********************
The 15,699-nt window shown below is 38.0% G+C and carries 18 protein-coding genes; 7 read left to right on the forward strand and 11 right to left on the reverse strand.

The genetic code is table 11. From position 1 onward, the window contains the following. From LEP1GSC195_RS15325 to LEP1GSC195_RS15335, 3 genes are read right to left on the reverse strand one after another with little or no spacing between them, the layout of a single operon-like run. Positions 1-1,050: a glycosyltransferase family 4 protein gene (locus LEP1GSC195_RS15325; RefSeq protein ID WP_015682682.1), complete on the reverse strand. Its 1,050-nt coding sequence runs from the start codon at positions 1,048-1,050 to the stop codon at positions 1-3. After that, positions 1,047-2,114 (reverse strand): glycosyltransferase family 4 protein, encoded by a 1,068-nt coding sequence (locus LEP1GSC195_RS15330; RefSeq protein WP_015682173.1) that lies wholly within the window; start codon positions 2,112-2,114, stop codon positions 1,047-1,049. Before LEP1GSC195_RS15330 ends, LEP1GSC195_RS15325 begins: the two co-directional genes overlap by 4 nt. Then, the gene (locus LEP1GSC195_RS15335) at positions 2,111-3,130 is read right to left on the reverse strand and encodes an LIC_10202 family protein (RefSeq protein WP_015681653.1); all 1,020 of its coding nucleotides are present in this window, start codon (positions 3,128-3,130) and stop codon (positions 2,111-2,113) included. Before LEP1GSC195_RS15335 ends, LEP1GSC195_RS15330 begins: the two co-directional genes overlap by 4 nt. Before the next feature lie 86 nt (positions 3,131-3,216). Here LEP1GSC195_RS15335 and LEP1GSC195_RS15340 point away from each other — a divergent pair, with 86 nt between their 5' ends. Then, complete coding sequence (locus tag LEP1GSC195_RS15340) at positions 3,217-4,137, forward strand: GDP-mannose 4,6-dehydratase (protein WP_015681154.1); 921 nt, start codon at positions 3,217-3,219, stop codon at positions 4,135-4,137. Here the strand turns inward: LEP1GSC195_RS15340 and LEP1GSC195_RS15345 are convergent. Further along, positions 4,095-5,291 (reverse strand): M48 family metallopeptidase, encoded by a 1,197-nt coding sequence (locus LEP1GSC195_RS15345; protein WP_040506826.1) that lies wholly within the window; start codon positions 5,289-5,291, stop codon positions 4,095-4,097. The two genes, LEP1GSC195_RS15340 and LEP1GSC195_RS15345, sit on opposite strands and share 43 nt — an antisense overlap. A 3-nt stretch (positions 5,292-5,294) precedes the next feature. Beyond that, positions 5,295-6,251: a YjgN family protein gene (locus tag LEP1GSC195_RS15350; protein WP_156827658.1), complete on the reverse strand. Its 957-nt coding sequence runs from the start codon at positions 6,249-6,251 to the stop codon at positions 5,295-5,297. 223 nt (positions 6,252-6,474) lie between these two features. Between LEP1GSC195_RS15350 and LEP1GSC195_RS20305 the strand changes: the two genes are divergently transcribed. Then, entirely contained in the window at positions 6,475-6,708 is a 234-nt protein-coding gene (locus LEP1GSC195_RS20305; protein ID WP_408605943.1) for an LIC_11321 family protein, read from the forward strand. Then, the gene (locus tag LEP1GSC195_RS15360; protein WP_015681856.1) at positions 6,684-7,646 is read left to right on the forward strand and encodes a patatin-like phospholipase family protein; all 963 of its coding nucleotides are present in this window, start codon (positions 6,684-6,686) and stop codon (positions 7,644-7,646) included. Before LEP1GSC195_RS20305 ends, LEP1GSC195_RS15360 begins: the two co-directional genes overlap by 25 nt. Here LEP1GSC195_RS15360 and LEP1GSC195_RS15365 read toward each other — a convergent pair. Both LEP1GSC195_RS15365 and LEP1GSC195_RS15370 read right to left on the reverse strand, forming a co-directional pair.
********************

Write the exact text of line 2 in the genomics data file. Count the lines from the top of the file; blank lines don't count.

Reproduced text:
The genetic code is table 11. From position 1 onward, the window contains the following. From LEP1GSC195_RS15325 to LEP1GSC195_RS15335, 3 genes are read right to left on the reverse strand one after another with little or no spacing between them, the layout of a single operon-like run. Positions 1-1,050: a glycosyltransferase family 4 protein gene (locus LEP1GSC195_RS15325; RefSeq protein ID WP_015682682.1), complete on the reverse strand. Its 1,050-nt coding sequence runs from the start codon at positions 1,048-1,050 to the stop codon at positions 1-3. After that, positions 1,047-2,114 (reverse strand): glycosyltransferase family 4 protein, encoded by a 1,068-nt coding sequence (locus LEP1GSC195_RS15330; RefSeq protein WP_015682173.1) that lies wholly within the window; start codon positions 2,112-2,114, stop codon positions 1,047-1,049. Before LEP1GSC195_RS15330 ends, LEP1GSC195_RS15325 begins: the two co-directional genes overlap by 4 nt. Then, the gene (locus LEP1GSC195_RS15335) at positions 2,111-3,130 is read right to left on the reverse strand and encodes an LIC_10202 family protein (RefSeq protein WP_015681653.1); all 1,020 of its coding nucleotides are present in this window, start codon (positions 3,128-3,130) and stop codon (positions 2,111-2,113) included. Before LEP1GSC195_RS15335 ends, LEP1GSC195_RS15330 begins: the two co-directional genes overlap by 4 nt. Before the next feature lie 86 nt (positions 3,131-3,216). Here LEP1GSC195_RS15335 and LEP1GSC195_RS15340 point away from each other — a divergent pair, with 86 nt between their 5' ends. Then, complete coding sequence (locus tag LEP1GSC195_RS15340) at positions 3,217-4,137, forward strand: GDP-mannose 4,6-dehydratase (protein WP_015681154.1); 921 nt, start codon at positions 3,217-3,219, stop codon at positions 4,135-4,137. Here the strand turns inward: LEP1GSC195_RS15340 and LEP1GSC195_RS15345 are convergent. Further along, positions 4,095-5,291 (reverse strand): M48 family metallopeptidase, encoded by a 1,197-nt coding sequence (locus LEP1GSC195_RS15345; protein WP_040506826.1) that lies wholly within the window; start codon positions 5,289-5,291, stop codon positions 4,095-4,097. The two genes, LEP1GSC195_RS15340 and LEP1GSC195_RS15345, sit on opposite strands and share 43 nt — an antisense overlap. A 3-nt stretch (positions 5,292-5,294) precedes the next feature. Beyond that, positions 5,295-6,251: a YjgN family protein gene (locus tag LEP1GSC195_RS15350; protein WP_156827658.1), complete on the reverse strand. Its 957-nt coding sequence runs from the start codon at positions 6,249-6,251 to the stop codon at positions 5,295-5,297. 223 nt (positions 6,252-6,474) lie between these two features. Between LEP1GSC195_RS15350 and LEP1GSC195_RS20305 the strand changes: the two genes are divergently transcribed. Then, entirely contained in the window at positions 6,475-6,708 is a 234-nt protein-coding gene (locus LEP1GSC195_RS20305; protein ID WP_408605943.1) for an LIC_11321 family protein, read from the forward strand. Then, the gene (locus tag LEP1GSC195_RS15360; protein WP_015681856.1) at positions 6,684-7,646 is read left to right on the forward strand and encodes a patatin-like phospholipase family protein; all 963 of its coding nucleotides are present in this window, start codon (positions 6,684-6,686) and stop codon (positions 7,644-7,646) included. Before LEP1GSC195_RS20305 ends, LEP1GSC195_RS15360 begins: the two co-directional genes overlap by 25 nt. Here LEP1GSC195_RS15360 and LEP1GSC195_RS15365 read toward each other — a convergent pair. Both LEP1GSC195_RS15365 and LEP1GSC195_RS15370 read right to left on the reverse strand, forming a co-directional pair.